0

I'd like to use my Linux Mint (Debian based) laptop as a second monitor for my MS-Windows 8.1 PC. I know how to extend the Windows display over to another screen. When connecting the VGA cable from the MS-Windows PC to the laptop, the laptop screen keeps flickering the Linux OS screen. I can also use the HDMI port if I need to. Does anyone know how to fix this so the laptop screen is an extended screen of the MS-Windows 8.1 PC?

Windows PC specs:
CPU: AMD Phenom II X2 555
RAM: 4gb of DDR3
GPU: ATI Radeon HD 4550

Linux Laptop Specs:
CPU: Intel Core i3-2350M
RAM: 4gb of DDR3
GPU: Intel HD Graphics 3000
Screen: 1366x768 (16:9 Aspect Ratio)
Video I/O: VGA and HDMI
Laptop: Samsing np300e4c-a02us

14
  • 1
    why do you believe that the laptop has a VGA input connector?
    – jsotola
    Mar 17 '20 at 19:45
  • 1
    Why do you think it is possible to use a laptop's monitor as a second monitor for another laptop?
    – cipricus
    Mar 17 '20 at 19:52
  • 1
    Laptop VGA usually (most commonly) it's only out.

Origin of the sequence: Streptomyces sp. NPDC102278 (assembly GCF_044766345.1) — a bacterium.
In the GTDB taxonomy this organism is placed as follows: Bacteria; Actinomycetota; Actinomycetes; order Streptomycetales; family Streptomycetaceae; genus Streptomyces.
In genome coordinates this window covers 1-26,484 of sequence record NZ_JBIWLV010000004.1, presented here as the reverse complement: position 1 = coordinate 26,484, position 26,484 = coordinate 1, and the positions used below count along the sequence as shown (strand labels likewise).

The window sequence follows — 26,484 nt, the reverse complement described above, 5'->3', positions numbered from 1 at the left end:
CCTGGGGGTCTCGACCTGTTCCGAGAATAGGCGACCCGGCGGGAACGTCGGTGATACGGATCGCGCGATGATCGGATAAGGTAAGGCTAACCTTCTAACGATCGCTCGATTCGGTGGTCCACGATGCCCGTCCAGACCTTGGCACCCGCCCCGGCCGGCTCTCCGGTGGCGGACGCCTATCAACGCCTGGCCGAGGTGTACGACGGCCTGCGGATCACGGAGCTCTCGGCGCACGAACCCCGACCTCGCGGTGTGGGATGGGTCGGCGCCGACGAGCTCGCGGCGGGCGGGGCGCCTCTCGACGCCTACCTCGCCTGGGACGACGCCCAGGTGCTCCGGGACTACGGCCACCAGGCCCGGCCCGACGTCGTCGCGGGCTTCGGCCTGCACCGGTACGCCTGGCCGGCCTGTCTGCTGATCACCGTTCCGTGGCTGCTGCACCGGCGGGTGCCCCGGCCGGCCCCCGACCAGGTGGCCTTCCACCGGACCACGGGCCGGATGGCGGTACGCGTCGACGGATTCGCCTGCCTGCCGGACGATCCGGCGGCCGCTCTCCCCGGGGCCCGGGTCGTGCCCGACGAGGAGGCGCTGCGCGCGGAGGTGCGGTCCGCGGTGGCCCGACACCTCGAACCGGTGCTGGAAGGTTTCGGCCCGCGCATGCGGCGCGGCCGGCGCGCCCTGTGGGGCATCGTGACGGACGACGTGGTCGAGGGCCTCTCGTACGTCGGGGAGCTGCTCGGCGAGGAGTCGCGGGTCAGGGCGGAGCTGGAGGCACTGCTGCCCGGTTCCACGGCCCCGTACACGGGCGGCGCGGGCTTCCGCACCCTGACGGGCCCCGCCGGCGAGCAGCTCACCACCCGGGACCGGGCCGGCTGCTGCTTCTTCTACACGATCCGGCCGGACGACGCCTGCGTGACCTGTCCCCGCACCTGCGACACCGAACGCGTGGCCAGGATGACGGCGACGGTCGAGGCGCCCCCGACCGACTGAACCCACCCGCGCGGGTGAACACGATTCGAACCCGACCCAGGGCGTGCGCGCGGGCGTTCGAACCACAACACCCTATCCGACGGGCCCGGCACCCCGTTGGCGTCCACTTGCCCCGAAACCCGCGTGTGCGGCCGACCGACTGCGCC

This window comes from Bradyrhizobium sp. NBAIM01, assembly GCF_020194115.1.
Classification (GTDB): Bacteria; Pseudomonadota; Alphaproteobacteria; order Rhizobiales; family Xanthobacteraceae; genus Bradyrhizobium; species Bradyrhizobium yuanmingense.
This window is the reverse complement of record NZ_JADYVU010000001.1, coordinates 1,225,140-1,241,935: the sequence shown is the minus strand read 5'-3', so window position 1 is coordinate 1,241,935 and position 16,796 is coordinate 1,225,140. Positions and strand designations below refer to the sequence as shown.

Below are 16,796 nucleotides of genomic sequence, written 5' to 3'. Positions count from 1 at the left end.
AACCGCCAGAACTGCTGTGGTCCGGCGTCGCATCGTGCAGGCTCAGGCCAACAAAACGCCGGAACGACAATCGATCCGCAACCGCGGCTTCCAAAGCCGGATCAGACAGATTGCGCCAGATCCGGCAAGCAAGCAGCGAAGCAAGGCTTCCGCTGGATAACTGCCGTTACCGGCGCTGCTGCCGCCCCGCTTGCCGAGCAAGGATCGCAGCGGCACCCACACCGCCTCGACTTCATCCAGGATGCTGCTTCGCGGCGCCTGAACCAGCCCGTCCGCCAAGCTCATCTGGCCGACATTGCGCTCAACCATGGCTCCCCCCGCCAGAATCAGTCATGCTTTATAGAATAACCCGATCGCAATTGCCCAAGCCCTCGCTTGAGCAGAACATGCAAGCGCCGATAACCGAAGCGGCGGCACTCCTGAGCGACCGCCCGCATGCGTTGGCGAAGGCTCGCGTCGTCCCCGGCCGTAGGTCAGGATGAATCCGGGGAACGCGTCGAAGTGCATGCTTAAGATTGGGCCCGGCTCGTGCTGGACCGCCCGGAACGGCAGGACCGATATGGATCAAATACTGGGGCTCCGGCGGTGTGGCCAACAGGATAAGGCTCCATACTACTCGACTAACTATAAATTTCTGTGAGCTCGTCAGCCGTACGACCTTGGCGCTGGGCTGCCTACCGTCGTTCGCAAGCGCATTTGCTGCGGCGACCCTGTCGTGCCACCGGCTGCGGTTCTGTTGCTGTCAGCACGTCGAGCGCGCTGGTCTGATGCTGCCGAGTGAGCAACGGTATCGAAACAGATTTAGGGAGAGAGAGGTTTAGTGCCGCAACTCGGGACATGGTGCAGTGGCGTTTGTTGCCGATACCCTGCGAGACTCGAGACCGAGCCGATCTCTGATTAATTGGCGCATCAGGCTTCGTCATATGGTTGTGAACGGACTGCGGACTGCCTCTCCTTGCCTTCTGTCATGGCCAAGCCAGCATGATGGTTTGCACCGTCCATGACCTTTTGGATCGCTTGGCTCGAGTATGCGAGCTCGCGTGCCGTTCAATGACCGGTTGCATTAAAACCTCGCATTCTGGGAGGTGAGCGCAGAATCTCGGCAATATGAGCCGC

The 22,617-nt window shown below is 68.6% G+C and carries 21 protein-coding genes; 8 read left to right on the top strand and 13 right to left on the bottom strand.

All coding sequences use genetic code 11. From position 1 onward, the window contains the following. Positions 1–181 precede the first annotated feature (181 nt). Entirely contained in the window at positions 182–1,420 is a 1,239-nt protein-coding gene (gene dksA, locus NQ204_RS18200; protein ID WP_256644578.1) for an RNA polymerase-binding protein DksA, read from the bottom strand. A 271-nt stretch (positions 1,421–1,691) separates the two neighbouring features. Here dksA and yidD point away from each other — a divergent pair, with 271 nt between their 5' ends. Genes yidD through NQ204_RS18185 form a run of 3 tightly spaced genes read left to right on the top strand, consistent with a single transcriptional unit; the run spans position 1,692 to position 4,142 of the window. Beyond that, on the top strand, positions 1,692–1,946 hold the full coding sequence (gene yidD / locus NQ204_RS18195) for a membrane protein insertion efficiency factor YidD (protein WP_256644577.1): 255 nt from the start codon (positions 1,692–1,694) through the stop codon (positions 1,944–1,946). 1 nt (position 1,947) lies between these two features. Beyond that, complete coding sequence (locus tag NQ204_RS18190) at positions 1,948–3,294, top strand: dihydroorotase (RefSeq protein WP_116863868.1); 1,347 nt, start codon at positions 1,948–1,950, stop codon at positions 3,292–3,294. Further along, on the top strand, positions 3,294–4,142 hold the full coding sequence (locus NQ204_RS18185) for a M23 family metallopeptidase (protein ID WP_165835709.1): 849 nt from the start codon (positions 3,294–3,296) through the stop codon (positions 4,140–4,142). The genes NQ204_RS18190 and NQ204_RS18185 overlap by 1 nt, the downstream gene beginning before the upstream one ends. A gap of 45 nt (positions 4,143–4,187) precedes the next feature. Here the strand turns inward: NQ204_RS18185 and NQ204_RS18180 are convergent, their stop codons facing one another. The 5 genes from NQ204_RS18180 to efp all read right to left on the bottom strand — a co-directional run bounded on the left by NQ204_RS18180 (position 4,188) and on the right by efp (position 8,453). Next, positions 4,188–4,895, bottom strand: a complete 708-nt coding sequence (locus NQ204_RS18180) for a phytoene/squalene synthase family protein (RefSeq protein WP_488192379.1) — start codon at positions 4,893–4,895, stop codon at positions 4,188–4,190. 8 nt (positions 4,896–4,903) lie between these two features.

– cipricus
    Mar 17 '20 at 19:55
  • 1
    @cipricus it used to be possible to use a PowerBook 145b as a keyboard/trackball for a Mac SE/30 because of how ADB worked. If graphics subsystems used the same kind of architecture (they don't) it would be a reasonable thing to try
    – Fox
    Mar 17 '20 at 19:56
  • 3
    I'm voting to close this question as off-topic because It is a hardware question about MS-Windows. Mar 17 '20 at 20:01
1

Unless explicitly designed to do so, display connections on a laptop are only meant to send signals to a monitor, not accept incoming signals from another computer.

In short, you very likely cannot do what you try to do just using a cable.

You may want to purchase a Linux compatible HDMI recorder that allows you to have the Linux box just render what it receives from the recorder, and then use that as a second HDMI monitor.

Your Answer

By clicking “Post Your Answer”, you agree to our terms of service, privacy policy and cookie policy

Not the answer you're looking for? Browse other questions tagged or ask your own question.